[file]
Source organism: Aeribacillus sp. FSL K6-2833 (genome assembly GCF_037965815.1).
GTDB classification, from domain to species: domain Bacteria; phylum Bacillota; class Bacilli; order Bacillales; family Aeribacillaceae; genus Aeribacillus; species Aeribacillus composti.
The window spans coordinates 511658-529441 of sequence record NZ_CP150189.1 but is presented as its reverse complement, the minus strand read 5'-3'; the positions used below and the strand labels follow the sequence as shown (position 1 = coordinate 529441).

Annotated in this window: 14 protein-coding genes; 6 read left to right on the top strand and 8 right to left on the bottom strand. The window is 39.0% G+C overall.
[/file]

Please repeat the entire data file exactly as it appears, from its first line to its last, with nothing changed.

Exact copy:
Source organism: Aeribacillus sp. FSL K6-2833 (genome assembly GCF_037965815.1).
GTDB classification, from domain to species: domain Bacteria; phylum Bacillota; class Bacilli; order Bacillales; family Aeribacillaceae; genus Aeribacillus; species Aeribacillus composti.
The window spans coordinates 511658-529441 of sequence record NZ_CP150189.1 but is presented as its reverse complement, the minus strand read 5'-3'; the positions used below and the strand labels follow the sequence as shown (position 1 = coordinate 529441).

Annotated in this window: 14 protein-coding genes; 6 read left to right on the top strand and 8 right to left on the bottom strand. The window is 39.0% G+C overall.